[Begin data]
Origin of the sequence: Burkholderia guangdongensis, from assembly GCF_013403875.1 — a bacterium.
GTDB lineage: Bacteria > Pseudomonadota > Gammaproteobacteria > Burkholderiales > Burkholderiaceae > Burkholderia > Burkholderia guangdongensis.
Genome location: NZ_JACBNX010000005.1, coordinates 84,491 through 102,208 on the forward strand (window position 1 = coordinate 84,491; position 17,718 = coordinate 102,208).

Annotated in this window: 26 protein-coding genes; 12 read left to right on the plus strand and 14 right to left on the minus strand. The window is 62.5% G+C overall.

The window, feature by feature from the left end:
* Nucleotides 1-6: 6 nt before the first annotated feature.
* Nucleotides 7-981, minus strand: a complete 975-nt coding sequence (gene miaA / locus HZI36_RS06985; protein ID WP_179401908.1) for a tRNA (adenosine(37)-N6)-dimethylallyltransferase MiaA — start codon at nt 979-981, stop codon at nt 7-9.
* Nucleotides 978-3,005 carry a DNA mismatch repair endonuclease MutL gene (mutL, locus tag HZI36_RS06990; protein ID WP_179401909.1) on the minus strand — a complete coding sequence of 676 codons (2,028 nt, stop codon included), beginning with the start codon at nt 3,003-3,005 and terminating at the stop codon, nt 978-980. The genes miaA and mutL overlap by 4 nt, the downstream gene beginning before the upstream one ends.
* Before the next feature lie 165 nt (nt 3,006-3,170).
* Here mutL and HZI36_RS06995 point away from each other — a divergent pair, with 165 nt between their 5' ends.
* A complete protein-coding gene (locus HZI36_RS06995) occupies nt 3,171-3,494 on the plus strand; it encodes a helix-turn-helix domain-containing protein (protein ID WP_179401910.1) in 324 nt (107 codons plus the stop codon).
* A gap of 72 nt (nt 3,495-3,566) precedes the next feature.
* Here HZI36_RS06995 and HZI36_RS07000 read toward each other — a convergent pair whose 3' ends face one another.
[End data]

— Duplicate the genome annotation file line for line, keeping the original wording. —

Origin of the sequence: Burkholderia guangdongensis, from assembly GCF_013403875.1 — a bacterium.
GTDB lineage: Bacteria > Pseudomonadota > Gammaproteobacteria > Burkholderiales > Burkholderiaceae > Burkholderia > Burkholderia guangdongensis.
Genome location: NZ_JACBNX010000005.1, coordinates 84,491 through 102,208 on the forward strand (window position 1 = coordinate 84,491; position 17,718 = coordinate 102,208).

Annotated in this window: 26 protein-coding genes; 12 read left to right on the plus strand and 14 right to left on the minus strand. The window is 62.5% G+C overall.

The window, feature by feature from the left end:
* Nucleotides 1-6: 6 nt before the first annotated feature.
* Nucleotides 7-981, minus strand: a complete 975-nt coding sequence (gene miaA / locus HZI36_RS06985; protein ID WP_179401908.1) for a tRNA (adenosine(37)-N6)-dimethylallyltransferase MiaA — start codon at nt 979-981, stop codon at nt 7-9.
* Nucleotides 978-3,005 carry a DNA mismatch repair endonuclease MutL gene (mutL, locus tag HZI36_RS06990; protein ID WP_179401909.1) on the minus strand — a complete coding sequence of 676 codons (2,028 nt, stop codon included), beginning with the start codon at nt 3,003-3,005 and terminating at the stop codon, nt 978-980. The genes miaA and mutL overlap by 4 nt, the downstream gene beginning before the upstream one ends.
* Before the next feature lie 165 nt (nt 3,006-3,170).
* Here mutL and HZI36_RS06995 point away from each other — a divergent pair, with 165 nt between their 5' ends.
* A complete protein-coding gene (locus HZI36_RS06995) occupies nt 3,171-3,494 on the plus strand; it encodes a helix-turn-helix domain-containing protein (protein ID WP_179401910.1) in 324 nt (107 codons plus the stop codon).
* A gap of 72 nt (nt 3,495-3,566) precedes the next feature.
* Here HZI36_RS06995 and HZI36_RS07000 read toward each other — a convergent pair whose 3' ends face one another.